Cultural cuisine leaves bad taste

In honor of Black History Month, the Black Student Union provided traditional soul food, Afro-Latino, Creole and Caribbean recipes to Bon Appétit, upon their request, to serve in Davenport Dining Hall during February.

But Bon Appétit, rather than follow those recipes, made a feeble attempt at what amounted to a fast food gesture toward African American cuisine.

Of the 40 pages of recipes they received, they ignored the details and method of preparation and cooking and chose to make the dishes their own way.

This is not the first time that Bon Appétit has attempted to cook cultural food and been less than successful.

Latkes and matzo balls were served in December in celebration of Hanukkah. Latkes are fried potato pancakes traditionally eaten on Hanukkah, but Bon Appétit’s version included carrots in the recipe, which traditionally are not found in latkes. As for the matzo balls, they were almost unrecognizable.

Matzo balls are a soup dumpling made from a mix of matzo meal, eggs, water, and either uses oil, margarine, or chicken fat to hold the dumplings together. Davenport’s version, in lieu of the matzo meal, crushed up matzah crackers and added carrots to the dumpling when in traditional recipes, the carrots are present in the broth only.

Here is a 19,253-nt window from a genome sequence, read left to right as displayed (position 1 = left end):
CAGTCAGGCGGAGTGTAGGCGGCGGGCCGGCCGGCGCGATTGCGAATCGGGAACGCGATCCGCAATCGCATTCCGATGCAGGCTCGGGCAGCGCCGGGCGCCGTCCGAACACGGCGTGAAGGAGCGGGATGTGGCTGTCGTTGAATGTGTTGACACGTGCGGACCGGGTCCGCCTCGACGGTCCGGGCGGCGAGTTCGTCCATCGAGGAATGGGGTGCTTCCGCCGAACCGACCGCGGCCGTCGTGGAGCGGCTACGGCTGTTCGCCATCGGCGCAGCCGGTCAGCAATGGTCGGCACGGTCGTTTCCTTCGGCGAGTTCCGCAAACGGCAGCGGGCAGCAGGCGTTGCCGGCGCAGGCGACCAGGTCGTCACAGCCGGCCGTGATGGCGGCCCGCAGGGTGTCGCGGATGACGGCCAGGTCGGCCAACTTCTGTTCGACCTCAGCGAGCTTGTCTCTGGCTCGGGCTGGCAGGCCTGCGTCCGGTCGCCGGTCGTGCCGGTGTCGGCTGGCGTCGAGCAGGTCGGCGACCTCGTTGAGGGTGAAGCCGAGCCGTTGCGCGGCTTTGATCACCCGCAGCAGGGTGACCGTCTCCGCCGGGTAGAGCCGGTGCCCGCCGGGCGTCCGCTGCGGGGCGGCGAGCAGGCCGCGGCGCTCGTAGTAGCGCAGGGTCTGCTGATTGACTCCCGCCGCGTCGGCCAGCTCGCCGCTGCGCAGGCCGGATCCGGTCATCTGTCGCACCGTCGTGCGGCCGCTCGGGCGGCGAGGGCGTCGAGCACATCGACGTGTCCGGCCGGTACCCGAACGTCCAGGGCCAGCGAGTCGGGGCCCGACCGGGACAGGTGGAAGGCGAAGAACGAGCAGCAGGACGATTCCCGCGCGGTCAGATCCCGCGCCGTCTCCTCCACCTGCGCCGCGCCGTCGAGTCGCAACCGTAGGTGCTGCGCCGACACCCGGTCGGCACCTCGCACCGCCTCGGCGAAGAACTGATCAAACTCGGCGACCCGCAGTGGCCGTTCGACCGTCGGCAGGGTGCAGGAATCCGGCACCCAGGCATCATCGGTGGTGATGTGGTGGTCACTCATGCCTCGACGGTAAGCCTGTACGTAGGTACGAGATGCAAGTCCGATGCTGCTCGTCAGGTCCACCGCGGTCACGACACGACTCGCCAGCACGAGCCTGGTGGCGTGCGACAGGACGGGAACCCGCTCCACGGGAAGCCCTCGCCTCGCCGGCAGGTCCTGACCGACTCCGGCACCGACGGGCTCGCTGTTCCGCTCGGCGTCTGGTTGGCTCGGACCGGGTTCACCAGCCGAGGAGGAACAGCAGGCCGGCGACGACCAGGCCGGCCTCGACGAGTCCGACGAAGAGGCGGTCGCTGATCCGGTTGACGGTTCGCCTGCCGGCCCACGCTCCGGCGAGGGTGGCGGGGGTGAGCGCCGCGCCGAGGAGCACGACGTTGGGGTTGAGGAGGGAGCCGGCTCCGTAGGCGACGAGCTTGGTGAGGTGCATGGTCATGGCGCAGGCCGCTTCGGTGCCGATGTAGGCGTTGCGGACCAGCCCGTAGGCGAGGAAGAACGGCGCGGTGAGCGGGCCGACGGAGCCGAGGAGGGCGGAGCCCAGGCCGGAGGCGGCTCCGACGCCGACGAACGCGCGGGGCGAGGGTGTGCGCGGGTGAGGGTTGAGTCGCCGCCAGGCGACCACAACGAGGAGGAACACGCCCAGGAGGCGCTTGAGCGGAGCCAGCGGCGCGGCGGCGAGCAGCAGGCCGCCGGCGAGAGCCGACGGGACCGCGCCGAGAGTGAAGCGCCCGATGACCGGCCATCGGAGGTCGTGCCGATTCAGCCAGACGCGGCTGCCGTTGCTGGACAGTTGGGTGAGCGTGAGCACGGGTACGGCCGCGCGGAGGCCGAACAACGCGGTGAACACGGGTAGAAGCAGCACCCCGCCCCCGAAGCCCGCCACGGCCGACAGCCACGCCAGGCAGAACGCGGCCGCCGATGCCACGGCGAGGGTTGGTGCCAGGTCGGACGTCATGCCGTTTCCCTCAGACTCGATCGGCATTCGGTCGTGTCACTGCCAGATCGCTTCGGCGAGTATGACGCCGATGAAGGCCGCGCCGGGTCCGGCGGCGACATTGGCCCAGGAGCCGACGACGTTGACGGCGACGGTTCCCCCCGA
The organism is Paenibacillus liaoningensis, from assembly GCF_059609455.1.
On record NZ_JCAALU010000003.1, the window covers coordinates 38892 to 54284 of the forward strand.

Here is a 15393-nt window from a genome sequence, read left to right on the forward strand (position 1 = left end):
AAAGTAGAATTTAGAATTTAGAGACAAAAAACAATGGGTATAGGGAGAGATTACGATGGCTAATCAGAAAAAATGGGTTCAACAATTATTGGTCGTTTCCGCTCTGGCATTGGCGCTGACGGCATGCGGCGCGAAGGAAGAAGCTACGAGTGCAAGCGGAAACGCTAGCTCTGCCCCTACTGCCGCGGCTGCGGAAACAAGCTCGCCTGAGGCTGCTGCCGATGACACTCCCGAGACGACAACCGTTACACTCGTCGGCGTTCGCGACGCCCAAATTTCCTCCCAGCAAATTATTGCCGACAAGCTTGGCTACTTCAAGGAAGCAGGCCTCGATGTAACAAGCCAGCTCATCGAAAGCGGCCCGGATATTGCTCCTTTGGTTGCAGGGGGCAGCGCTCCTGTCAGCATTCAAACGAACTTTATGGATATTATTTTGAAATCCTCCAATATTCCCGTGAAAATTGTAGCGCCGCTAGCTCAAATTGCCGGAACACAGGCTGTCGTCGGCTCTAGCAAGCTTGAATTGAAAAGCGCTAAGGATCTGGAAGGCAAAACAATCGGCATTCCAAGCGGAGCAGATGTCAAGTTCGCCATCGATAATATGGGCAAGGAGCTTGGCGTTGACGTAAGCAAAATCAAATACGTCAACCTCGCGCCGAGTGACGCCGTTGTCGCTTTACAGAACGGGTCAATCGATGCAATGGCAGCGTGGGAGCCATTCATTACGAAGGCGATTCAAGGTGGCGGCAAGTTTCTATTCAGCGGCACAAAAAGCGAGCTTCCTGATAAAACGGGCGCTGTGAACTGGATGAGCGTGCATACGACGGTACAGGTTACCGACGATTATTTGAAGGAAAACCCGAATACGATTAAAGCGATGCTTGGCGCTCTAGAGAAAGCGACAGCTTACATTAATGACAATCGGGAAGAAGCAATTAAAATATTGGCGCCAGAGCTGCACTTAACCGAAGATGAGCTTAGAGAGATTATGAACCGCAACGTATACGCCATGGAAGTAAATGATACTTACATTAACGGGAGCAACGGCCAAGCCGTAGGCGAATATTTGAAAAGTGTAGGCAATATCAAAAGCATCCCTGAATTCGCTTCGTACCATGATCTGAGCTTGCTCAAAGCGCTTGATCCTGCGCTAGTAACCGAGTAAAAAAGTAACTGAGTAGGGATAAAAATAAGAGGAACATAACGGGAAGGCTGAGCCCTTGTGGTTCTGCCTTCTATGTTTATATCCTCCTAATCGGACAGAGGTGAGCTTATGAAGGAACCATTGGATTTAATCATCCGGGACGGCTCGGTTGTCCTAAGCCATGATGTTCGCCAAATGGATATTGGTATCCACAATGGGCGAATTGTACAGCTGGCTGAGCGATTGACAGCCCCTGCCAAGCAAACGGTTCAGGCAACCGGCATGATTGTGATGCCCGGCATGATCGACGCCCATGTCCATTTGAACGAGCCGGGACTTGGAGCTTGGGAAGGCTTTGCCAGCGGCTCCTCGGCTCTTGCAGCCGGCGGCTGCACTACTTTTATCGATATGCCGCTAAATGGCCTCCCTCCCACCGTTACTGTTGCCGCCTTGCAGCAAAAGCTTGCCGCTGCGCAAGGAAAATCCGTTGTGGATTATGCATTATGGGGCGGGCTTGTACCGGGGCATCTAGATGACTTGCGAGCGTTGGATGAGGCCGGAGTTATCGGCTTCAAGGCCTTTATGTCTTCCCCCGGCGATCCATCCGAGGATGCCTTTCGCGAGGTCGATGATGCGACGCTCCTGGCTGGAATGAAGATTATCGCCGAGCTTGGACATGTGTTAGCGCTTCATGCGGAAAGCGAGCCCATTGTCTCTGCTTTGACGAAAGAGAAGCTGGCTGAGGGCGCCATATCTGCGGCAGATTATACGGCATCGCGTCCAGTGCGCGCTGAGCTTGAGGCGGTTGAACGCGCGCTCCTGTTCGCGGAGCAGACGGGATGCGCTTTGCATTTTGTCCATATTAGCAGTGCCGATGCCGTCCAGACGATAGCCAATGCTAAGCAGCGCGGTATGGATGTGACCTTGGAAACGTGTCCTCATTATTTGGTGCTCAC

This time around, Bon Appétit asked for recipes, so it seemed they wanted to have input from BSU to prepare and serve authentic soul food.

But again the food was not an accurate representation of the recipes sent in. The fried catfish they served was actually cod.

This misrepresentation of the food seemed like a purposeful disregard of the efforts of BSU’s executive board and their traditional recipes.

There were also errors with the collard greens, which were watered down and served in the soup section.

For fried chicken and waffles, they gave us chicken strips and frozen Eggo-esque waffles. Come on.

It would not have been as big of an issue had Bon Appétit not requested the help of the students.

It’s not that we don’t appreciate the gesture, but obviously making culturally accurate food in earnest will take some follow-through on the part of our food service provider.

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